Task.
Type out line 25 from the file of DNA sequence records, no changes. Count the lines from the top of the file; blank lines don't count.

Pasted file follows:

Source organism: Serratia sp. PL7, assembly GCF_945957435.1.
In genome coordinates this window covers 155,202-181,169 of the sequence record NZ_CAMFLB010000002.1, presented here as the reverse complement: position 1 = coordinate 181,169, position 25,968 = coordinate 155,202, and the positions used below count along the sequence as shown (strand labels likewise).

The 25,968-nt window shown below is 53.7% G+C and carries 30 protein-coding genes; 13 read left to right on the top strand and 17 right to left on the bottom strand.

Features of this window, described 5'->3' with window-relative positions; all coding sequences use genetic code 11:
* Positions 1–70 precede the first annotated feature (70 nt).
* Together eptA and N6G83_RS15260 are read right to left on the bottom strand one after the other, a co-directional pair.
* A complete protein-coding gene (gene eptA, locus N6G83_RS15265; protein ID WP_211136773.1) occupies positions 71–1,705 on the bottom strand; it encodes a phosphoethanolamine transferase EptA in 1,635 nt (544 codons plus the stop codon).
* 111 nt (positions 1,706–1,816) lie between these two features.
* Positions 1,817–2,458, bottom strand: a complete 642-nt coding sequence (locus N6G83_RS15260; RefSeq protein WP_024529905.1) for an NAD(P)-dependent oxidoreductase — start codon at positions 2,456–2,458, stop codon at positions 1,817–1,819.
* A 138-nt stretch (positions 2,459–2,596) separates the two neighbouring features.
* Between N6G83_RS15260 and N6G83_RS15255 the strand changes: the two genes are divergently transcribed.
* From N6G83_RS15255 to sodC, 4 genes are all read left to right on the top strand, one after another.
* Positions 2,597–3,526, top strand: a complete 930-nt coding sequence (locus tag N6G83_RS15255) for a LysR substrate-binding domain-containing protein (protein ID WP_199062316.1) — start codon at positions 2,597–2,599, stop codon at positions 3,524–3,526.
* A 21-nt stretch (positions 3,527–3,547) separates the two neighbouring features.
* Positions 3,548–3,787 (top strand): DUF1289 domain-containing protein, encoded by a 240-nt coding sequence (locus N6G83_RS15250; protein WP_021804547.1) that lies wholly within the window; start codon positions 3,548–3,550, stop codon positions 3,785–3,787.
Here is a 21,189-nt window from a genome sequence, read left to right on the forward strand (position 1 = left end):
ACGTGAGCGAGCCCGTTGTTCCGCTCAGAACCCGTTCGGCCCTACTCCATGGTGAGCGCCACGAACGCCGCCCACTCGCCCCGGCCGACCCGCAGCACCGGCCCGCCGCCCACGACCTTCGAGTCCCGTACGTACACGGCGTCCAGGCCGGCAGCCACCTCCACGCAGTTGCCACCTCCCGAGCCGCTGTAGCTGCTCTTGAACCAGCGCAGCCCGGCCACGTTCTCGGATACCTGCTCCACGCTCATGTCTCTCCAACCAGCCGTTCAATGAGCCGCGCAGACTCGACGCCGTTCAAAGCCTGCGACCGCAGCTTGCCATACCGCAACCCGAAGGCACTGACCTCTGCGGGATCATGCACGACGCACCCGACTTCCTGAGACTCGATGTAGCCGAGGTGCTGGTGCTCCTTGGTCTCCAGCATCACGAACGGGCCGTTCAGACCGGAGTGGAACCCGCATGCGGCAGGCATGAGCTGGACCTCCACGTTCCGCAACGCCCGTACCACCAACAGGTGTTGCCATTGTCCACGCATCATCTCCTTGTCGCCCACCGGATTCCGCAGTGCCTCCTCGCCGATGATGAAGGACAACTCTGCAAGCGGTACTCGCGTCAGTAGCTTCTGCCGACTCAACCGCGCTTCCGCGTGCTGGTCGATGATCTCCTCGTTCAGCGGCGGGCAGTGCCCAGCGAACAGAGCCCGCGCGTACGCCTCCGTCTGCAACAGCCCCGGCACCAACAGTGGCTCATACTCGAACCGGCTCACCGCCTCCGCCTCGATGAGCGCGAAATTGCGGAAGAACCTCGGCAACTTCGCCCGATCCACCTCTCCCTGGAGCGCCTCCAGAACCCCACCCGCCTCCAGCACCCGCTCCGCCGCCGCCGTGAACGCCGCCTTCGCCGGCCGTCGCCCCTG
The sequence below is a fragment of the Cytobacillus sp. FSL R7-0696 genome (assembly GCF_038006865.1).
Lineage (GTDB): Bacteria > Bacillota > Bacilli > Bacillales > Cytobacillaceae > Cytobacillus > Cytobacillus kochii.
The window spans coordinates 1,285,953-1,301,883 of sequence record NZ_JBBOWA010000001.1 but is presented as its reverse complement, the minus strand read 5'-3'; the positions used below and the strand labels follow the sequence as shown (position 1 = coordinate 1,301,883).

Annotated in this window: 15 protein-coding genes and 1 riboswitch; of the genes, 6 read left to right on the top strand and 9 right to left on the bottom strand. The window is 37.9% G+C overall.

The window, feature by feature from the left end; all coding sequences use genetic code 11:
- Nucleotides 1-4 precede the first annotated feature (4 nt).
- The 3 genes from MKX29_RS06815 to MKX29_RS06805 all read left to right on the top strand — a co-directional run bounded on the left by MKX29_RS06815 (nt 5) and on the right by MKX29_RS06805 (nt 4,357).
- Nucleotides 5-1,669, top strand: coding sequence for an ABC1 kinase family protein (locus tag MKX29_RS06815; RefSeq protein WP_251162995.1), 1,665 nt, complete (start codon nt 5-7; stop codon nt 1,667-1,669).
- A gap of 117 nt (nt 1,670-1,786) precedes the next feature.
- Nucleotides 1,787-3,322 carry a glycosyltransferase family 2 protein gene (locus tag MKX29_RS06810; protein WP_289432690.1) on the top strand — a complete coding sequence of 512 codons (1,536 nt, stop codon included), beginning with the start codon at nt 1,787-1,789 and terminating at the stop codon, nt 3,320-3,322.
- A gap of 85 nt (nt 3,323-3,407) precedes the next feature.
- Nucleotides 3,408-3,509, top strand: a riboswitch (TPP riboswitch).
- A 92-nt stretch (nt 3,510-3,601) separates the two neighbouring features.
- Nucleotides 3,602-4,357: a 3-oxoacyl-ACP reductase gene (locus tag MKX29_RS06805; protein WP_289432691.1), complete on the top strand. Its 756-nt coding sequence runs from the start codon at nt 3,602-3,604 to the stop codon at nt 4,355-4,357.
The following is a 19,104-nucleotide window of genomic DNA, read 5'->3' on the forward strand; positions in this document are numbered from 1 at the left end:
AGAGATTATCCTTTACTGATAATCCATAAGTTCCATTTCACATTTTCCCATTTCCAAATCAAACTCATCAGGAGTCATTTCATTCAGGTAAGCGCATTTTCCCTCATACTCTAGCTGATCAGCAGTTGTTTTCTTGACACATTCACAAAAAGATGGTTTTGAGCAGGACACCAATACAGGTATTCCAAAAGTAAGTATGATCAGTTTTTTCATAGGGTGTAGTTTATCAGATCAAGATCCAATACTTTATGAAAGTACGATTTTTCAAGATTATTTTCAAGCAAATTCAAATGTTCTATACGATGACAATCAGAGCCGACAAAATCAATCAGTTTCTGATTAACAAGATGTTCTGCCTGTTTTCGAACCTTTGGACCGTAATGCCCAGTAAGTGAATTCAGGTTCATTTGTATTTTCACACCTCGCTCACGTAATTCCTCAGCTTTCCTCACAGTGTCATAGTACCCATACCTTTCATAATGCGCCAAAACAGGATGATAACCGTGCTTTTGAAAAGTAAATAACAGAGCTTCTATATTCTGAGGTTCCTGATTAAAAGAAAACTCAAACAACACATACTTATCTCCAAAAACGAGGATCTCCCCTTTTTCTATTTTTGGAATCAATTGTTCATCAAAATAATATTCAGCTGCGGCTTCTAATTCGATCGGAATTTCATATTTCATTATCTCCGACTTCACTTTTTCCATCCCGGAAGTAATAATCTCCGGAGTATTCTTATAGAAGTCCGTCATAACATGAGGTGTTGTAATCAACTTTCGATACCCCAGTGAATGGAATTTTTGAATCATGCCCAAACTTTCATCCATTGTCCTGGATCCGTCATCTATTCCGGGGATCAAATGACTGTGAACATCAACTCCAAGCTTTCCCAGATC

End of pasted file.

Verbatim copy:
- Nucleotides 5-1,669, top strand: coding sequence for an ABC1 kinase family protein (locus tag MKX29_RS06815; RefSeq protein WP_251162995.1), 1,665 nt, complete (start codon nt 5-7; stop codon nt 1,667-1,669).